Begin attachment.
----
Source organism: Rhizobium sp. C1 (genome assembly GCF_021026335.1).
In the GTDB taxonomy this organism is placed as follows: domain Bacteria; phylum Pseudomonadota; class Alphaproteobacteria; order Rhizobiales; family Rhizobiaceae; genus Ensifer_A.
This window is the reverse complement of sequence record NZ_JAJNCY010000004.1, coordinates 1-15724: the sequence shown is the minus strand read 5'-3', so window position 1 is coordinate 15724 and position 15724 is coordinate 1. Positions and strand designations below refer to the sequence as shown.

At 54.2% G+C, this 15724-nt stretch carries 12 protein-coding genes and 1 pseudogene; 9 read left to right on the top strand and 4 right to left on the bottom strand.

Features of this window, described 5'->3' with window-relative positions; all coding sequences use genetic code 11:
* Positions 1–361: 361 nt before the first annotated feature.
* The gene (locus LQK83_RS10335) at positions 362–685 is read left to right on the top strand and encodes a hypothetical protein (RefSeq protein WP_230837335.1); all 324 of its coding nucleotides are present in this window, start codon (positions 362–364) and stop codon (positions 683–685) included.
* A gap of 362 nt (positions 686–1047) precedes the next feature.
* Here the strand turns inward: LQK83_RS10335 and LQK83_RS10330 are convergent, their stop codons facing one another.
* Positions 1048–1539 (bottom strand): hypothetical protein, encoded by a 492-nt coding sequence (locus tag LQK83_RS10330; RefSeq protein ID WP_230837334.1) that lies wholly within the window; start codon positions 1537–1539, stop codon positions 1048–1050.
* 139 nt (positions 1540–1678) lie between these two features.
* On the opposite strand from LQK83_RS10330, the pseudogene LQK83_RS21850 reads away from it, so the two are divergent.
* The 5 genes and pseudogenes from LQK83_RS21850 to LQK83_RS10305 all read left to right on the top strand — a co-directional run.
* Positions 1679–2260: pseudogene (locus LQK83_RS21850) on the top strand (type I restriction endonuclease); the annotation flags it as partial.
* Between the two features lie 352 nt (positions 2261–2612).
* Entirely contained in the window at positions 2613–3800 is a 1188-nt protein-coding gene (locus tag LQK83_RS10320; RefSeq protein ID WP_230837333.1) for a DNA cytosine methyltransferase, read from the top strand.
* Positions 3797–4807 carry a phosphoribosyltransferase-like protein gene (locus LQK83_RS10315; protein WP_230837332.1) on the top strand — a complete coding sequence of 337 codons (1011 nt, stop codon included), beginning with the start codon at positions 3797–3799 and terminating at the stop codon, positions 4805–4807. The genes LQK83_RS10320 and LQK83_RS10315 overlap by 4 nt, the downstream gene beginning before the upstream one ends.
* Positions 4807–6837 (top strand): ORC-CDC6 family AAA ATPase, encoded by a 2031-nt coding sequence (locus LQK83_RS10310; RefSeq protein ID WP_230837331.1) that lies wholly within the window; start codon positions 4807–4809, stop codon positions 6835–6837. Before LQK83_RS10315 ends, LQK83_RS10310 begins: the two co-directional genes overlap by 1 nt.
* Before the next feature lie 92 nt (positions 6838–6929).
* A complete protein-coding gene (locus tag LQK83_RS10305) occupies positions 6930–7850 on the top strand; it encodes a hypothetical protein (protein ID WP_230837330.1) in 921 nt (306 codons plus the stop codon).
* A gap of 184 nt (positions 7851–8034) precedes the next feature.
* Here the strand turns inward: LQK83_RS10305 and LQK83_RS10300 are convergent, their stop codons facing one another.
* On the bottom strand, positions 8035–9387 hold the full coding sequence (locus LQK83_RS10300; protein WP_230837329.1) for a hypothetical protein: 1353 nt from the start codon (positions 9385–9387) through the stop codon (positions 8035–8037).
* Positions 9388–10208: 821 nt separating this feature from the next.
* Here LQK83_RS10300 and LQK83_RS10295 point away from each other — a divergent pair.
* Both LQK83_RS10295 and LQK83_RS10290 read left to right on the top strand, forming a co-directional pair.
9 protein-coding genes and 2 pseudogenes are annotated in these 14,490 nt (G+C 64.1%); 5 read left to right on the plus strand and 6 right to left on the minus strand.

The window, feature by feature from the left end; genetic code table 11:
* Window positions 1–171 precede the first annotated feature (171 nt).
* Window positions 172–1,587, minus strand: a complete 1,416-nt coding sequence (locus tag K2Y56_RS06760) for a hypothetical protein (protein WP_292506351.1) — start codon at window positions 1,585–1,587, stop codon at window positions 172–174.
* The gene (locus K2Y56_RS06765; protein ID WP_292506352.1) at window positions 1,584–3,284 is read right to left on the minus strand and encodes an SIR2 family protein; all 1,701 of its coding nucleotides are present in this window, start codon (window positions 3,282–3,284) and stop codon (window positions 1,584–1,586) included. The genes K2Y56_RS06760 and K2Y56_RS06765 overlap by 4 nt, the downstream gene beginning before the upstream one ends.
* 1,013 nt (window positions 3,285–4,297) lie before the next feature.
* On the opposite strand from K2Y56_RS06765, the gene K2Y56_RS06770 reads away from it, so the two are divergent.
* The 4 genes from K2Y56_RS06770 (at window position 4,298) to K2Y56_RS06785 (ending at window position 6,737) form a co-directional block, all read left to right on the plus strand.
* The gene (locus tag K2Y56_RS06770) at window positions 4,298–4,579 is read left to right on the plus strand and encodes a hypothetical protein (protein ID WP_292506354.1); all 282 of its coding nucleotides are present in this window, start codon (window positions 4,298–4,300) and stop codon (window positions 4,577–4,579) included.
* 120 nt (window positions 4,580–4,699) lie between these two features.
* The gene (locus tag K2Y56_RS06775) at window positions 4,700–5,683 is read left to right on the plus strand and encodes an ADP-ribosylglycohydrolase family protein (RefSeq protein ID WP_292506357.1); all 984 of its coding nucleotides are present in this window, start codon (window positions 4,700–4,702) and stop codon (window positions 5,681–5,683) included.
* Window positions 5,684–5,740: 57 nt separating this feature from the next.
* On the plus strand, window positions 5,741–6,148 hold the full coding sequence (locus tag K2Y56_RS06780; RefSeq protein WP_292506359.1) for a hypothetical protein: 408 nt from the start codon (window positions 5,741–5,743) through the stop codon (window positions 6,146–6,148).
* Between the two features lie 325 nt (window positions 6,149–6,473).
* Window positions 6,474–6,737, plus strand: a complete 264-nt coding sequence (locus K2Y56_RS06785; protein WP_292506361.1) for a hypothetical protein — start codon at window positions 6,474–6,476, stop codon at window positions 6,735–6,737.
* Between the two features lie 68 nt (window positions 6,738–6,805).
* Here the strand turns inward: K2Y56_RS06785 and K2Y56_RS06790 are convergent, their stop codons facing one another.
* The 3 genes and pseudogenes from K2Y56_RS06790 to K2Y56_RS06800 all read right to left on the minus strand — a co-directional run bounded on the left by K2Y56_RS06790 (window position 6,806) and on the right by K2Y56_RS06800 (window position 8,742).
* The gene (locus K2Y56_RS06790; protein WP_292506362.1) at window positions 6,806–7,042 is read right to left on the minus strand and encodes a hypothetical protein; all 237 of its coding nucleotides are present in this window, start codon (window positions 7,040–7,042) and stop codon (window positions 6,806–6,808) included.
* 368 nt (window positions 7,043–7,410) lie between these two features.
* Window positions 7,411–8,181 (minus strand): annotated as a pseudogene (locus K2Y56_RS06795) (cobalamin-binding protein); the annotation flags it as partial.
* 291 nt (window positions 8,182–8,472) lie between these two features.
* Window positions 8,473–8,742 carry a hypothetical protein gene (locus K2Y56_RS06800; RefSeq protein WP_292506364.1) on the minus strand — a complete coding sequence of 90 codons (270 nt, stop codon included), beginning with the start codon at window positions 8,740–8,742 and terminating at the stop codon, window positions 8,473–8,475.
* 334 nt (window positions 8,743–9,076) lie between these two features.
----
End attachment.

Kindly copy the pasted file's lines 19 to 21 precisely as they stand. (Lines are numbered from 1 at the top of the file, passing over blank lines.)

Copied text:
* Before the next feature lie 92 nt (positions 6838–6929).
* A complete protein-coding gene (locus tag LQK83_RS10305) occupies positions 6930–7850 on the top strand; it encodes a hypothetical protein (protein ID WP_230837330.1) in 921 nt (306 codons plus the stop codon).
* A gap of 184 nt (positions 7851–8034) precedes the next feature.